The personal connection between the home and owner was something master architect and speaker at the Forum, Peter Pennoyer also explored as he displayed some of the projects he has worked on. Pennoyer works with some of the most prestigious clients in New York and combines a respect for the history and authenticity of the local architecture with a deft understanding of the latest techniques in design. One of his most interesting techniques is to use 3D printing to help clients imagine how a particular piece will look before it is fashioned. Pennoyer is also a student of history, delving deep into Art Deco archives to revive design elements that were never built and can be fashioned using the latest technology.
Respect for the past combined with a vision for the future seems to unite all luxury worlds currently. As younger affluent consumers mature, they demonstrate an incredible understanding of luxury as well as a desire to explore beyond what is traditional.
Luxury in a changing real estate landscape
Stephanie Anton, President of Luxury Portfolio International, also provided an update on the status of luxury markets around the world. She reported that U.S. prices have continued their upward trajectory in recent years, driven by the growth in the West. At the end of the second quarter of 2018, data from Realtor.com showed that 19 of the top 91 major U.S. markets saw double-digit growth at the top 5% of the market and sales of properties over $1 million were up by 13% year-over-year in May. Much of this growth was seen in the Bay Area where tech companies continue to take more and more office space.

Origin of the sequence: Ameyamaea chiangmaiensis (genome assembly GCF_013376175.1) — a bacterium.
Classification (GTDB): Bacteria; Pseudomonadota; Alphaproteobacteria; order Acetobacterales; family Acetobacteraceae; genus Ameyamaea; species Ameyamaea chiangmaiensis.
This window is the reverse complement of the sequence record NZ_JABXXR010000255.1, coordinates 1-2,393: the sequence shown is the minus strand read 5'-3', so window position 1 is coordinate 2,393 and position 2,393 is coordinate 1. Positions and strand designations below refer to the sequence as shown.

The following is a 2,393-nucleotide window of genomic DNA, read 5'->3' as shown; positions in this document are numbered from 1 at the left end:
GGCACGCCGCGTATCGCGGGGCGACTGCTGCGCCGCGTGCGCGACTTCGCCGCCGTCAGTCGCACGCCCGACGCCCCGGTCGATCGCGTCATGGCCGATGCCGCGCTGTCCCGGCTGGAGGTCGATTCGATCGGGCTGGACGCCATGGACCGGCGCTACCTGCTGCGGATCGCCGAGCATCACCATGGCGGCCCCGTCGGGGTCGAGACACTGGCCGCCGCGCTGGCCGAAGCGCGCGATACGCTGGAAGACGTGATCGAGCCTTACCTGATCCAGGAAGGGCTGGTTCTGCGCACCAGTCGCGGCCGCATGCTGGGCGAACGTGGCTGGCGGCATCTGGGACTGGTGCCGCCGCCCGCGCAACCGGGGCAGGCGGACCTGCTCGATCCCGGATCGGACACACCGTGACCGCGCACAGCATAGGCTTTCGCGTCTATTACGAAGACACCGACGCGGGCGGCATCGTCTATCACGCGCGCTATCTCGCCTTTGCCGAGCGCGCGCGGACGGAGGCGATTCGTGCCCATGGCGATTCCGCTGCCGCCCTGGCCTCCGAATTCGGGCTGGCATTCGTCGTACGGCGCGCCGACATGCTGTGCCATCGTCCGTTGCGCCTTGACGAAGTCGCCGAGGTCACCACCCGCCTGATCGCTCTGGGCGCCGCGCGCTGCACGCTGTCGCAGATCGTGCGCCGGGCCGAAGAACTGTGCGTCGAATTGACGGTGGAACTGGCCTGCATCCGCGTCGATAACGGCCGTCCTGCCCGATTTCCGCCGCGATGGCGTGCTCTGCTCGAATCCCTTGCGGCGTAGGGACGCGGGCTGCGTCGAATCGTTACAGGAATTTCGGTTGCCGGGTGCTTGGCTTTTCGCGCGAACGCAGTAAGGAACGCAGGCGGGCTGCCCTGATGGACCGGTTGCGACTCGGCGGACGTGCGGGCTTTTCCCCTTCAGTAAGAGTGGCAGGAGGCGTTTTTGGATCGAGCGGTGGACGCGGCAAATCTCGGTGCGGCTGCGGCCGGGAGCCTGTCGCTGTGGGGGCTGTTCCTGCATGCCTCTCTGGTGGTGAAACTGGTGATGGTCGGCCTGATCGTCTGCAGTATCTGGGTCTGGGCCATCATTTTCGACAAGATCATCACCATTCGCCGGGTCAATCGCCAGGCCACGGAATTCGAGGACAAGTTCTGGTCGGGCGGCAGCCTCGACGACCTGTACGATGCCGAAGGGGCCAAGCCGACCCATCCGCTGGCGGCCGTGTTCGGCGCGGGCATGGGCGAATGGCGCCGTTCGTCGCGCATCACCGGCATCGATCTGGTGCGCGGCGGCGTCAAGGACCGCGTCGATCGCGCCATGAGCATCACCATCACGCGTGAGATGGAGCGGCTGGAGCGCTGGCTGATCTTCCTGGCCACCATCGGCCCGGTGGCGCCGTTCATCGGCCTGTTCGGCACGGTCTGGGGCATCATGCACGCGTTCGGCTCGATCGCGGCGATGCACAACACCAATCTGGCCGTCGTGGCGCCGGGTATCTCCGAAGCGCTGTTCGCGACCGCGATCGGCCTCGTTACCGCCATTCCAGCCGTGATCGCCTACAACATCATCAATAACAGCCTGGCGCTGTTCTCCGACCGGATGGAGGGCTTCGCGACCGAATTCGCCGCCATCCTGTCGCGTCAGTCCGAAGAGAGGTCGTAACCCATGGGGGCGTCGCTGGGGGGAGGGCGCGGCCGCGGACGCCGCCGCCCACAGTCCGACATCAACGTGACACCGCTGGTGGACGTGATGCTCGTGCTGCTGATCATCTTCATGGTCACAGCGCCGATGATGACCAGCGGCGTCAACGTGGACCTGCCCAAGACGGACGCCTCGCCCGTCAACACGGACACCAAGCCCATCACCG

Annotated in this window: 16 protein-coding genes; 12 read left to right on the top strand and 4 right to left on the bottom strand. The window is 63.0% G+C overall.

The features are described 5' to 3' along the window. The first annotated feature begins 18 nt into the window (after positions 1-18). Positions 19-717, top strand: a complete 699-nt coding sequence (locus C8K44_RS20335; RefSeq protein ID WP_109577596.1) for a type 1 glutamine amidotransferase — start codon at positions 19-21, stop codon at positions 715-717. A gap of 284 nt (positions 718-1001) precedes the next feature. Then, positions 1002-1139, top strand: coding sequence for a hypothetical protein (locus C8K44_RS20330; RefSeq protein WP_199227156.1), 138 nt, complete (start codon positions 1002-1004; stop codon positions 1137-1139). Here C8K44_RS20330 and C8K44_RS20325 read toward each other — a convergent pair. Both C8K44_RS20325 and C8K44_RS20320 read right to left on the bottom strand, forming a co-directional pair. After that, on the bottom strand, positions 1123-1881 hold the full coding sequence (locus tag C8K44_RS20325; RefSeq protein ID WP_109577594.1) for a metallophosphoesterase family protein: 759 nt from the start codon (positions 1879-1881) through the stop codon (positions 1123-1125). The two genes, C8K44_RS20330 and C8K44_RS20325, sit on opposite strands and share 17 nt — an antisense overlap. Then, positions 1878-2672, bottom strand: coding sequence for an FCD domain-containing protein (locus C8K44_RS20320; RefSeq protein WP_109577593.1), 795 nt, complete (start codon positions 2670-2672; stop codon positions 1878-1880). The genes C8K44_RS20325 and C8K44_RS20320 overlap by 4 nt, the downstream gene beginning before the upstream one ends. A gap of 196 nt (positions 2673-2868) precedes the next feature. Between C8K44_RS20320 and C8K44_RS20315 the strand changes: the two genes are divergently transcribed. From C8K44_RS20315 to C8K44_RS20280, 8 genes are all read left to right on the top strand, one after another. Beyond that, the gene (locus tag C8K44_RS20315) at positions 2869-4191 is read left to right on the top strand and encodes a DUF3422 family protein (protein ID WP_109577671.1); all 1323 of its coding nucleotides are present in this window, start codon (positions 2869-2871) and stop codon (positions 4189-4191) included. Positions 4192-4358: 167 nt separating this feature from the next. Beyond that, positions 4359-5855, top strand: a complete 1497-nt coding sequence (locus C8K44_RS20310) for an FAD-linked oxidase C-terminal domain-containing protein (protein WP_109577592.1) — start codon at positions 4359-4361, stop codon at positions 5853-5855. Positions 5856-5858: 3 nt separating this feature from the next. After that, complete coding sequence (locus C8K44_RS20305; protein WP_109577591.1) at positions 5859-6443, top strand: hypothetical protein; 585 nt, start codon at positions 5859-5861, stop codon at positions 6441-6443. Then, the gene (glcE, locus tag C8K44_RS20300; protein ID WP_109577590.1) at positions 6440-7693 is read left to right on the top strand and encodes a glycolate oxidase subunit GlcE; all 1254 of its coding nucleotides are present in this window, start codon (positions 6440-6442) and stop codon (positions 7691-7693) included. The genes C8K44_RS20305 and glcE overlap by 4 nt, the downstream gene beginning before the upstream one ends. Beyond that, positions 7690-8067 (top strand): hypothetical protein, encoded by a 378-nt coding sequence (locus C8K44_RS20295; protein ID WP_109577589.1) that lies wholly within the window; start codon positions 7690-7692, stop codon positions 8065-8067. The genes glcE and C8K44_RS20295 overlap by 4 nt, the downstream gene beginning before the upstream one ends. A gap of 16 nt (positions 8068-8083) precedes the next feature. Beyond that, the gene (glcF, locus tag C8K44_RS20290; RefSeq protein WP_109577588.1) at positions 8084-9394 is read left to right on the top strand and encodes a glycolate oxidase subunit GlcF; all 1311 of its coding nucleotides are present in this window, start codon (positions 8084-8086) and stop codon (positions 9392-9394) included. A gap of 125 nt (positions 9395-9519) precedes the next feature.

Luxury real estate has separated out into two stories:
- Hot markets driven by low inventory
- Cooler markets with many homes on the market.
One of the biggest changes has been the way that tax reform has changed values in certain markets. Sarasota, Florida has become one of the hottest real estate markets in the country, partly due to New York residents seeking a more favorable tax base. While in Westchester County, New York, the fact that property taxes soar above the new $10,000 deduction, has led to price reductions as homes remain on the market longer. Of the top 20 markets where prices rose on the Luxury Portfolio website, six were in California, four were in Florida and three were in Colorado in popular resort destinations.
The global luxury market has seen slowing due to a combination of political uncertainty, changing regulations and rising financing costs. Top markets have seen growth of approximately 2.6 percent as prices stabilize. London, which has struggled in the wake of Brexit and tightening capital controls, now appears to have reached a stable point and local brokerages are reporting increased deal making.
Chinese buyers are still moderately active on the residential side but have dramatically curtailed investments in large commercial projects overseas. They are keeping much of their money close to home as is shown by the fact that in Hong Kong, 82 homes over $40 million have been sold within the last 30 months. Chinese buyers are seeking property in Montreal but also purchasing in Cambodia and Singapore as well as Germany and Switzerland.
Our 2018 Global Luxury Real Estate Report, publishing in September, will focus on the interests and buying habits of affluent consumers around the world and provide more insights into what the future holds for the luxury real estate market.